They say a reservation system should be based on income and not on caste or religion

Inspired by Hardik upper caste Andhra groups campaign against reservationImage for representation
news Saturday, September 12, 2015 - 16:18

As Gujarat's Patidar community’s quota-campaign led by Hardik Patel continues to lose steam, another upper-caste movement has popped up in Andhra Pradesh, seeking to counter the reservation policy.

On September 9, a round table with representatives of seven upper castes was organized in Vijayawada, to discuss the adverse impact of reservations on the upper castes, especially in the field of education and employment.

The result? A joint action committee titled 'Agra Kula Ikya Vedika' with representatives of the seven upper castes, Brahmins, Khatriyas, Vysya, Kammas, Reddys, Velamas and Kapus have decided to fight against the present reservation system in the country.

"We're not demanding that the reservation system be abolished. We're just saying it should not depend on caste and religion," Agra Kula Ikya Vedika convenor and All India Brahmin Federation chief advisor Kota Sankara Sarma tells The News Minute.

The committee says a reservation system should be based on income and not on caste or religion. "The system is such that the poorest of the poor are in fact denied these privileges and castes that are under OBC enjoy and exploit the system, despite having enough money," Sankara adds.

Sankara adds that the decision to form the committee was long overdue but the recent Patel movement in Gujarat sped the process up.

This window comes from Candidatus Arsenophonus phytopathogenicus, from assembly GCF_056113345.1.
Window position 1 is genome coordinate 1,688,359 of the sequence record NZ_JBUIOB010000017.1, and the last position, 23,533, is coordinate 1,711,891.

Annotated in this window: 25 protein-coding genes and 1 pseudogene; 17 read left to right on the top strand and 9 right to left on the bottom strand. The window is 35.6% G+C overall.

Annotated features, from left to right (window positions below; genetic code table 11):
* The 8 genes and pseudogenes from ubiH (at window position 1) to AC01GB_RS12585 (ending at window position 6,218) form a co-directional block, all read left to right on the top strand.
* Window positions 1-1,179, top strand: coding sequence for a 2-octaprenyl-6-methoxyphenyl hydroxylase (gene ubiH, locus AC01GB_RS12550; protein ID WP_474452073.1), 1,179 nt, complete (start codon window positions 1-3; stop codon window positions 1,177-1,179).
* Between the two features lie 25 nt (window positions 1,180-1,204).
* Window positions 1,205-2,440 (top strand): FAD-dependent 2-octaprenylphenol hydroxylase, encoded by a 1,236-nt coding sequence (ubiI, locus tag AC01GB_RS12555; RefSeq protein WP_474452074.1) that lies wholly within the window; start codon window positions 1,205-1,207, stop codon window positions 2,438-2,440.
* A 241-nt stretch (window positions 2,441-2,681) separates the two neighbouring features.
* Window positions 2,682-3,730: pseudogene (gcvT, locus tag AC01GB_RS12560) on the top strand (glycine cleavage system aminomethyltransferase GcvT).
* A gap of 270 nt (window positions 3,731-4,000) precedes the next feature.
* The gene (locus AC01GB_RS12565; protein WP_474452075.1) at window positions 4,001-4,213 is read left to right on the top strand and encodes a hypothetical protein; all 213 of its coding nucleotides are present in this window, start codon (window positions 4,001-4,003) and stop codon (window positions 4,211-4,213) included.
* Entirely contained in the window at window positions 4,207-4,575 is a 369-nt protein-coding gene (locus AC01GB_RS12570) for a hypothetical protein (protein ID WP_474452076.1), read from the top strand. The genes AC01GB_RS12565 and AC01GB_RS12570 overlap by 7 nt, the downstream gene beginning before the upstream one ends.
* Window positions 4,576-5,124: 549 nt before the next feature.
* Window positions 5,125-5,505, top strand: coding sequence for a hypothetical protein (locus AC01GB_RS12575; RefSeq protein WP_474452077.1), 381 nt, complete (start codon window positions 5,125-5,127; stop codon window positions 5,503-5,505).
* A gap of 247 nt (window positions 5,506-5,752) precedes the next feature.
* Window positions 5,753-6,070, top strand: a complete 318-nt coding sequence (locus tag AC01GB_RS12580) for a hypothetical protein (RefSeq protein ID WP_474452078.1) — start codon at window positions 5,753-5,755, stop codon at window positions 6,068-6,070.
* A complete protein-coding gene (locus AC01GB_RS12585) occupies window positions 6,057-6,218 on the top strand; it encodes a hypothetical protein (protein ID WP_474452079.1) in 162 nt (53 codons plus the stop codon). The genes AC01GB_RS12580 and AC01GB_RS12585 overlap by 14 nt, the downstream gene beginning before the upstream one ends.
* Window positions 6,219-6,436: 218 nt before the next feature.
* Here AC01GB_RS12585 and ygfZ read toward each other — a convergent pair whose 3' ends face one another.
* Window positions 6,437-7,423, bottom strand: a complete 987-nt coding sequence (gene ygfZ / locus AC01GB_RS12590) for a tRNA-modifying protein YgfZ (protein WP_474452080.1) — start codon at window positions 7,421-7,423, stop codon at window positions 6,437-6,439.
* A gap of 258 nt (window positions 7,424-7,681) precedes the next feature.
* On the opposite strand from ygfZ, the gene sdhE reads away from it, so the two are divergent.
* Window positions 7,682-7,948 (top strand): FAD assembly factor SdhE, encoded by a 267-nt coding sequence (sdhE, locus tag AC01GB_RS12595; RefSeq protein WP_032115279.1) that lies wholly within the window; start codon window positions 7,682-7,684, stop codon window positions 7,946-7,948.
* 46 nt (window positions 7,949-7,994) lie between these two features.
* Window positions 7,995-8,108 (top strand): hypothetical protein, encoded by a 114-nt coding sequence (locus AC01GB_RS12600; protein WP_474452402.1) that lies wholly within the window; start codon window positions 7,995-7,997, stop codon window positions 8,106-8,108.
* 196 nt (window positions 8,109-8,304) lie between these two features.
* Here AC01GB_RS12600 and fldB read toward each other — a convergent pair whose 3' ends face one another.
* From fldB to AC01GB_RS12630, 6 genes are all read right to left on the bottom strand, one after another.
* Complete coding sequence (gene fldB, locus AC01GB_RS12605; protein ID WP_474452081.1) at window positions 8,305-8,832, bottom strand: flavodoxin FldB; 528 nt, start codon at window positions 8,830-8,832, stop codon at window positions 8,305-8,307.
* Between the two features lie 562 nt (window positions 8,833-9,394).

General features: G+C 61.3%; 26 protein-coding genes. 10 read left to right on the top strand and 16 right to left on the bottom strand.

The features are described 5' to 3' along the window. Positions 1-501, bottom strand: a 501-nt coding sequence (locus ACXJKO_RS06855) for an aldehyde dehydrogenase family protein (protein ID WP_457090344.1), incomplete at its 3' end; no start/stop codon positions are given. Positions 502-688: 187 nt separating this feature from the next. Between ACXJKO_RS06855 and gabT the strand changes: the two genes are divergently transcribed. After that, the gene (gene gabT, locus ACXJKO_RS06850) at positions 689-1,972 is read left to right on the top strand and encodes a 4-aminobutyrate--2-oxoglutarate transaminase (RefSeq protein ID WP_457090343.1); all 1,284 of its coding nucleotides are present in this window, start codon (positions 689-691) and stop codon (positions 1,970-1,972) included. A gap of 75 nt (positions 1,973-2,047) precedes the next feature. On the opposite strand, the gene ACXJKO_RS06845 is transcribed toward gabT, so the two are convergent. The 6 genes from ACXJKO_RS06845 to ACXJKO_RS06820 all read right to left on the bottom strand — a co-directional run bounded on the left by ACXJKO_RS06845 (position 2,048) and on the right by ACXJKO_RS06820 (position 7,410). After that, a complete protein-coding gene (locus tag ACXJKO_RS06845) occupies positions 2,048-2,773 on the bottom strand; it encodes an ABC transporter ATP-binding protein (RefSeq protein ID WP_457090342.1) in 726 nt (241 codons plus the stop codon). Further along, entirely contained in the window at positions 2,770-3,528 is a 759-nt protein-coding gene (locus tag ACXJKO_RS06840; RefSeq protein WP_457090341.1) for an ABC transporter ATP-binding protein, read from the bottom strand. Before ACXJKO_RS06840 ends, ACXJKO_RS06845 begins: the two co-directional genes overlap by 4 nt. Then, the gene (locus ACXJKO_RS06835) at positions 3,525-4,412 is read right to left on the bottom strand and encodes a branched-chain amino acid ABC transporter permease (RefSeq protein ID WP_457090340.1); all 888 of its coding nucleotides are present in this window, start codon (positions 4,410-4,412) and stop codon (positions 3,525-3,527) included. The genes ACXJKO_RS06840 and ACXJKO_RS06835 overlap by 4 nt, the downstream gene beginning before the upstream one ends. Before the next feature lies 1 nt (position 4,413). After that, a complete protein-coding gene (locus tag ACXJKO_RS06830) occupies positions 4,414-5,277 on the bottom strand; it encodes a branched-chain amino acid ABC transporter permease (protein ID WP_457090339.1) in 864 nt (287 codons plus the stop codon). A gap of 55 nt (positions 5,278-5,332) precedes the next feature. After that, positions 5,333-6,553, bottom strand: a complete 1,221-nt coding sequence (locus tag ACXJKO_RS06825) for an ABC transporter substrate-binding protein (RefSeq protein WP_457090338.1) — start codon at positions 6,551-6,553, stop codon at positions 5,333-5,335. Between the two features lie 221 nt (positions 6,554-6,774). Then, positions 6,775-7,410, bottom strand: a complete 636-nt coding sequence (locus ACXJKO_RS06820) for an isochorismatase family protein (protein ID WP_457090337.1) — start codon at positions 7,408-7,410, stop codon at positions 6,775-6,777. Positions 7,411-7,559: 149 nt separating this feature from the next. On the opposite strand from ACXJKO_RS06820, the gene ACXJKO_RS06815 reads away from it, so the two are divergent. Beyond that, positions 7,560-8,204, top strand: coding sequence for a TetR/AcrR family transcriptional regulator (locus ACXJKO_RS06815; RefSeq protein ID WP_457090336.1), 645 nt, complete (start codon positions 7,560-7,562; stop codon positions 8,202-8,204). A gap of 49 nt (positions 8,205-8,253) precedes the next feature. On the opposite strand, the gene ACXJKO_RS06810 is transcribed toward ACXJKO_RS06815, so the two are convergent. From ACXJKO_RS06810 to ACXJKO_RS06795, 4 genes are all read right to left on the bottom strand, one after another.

"Everywhere we see, whether it is Hardik Patel in Gujarat, the Gujjars in Rajasthan or the Jats in Harayana, they are demanding for reservations on their caste. Why not demand for reservations based on income?" asks Sankara.

Hardik Patel, the convener of the Patidar Anamat Andolan Samiti (PAAS), who is spearheading a movement in Gujarat demanding reservations under the Other Backward Caste (OBC) quota, recently vowed to take his movement nationwide.

The Gujjar agitation on the other hand, has been a ongoing demand to include their caste in  a lower Scheduled Tribe (ST) status, instead of their current, higher OBC (Other Backward Class) status.

After various negotiations, a massive agitation was launched in May this year.

The Rajasthan government last week, gave the green signal to draft legislations providing reservation in government jobs to members of the Gujjar community.

Jats in Haryana also are demanding for inclusion in the OBC quota and have threatened to launch an agitation in the state.

Though the previous government had accorded special backward class status to Jats in 2013, the decision was stayed by the Punjab and Haryana High Court last month.

The Agra Kula Ikya Vedika also feels that there is no need for the OBC category in the reservation system itself.

"There has got to be an end to this. The reservations cannot go on forever even as the talented youth from upper castes are suffering on account of lack of a level playing field. All SCs and STs are not poor and all upper castes are not affluent. This misnomer has to go,‚ÄĚ Sankara told The New Indian Express.

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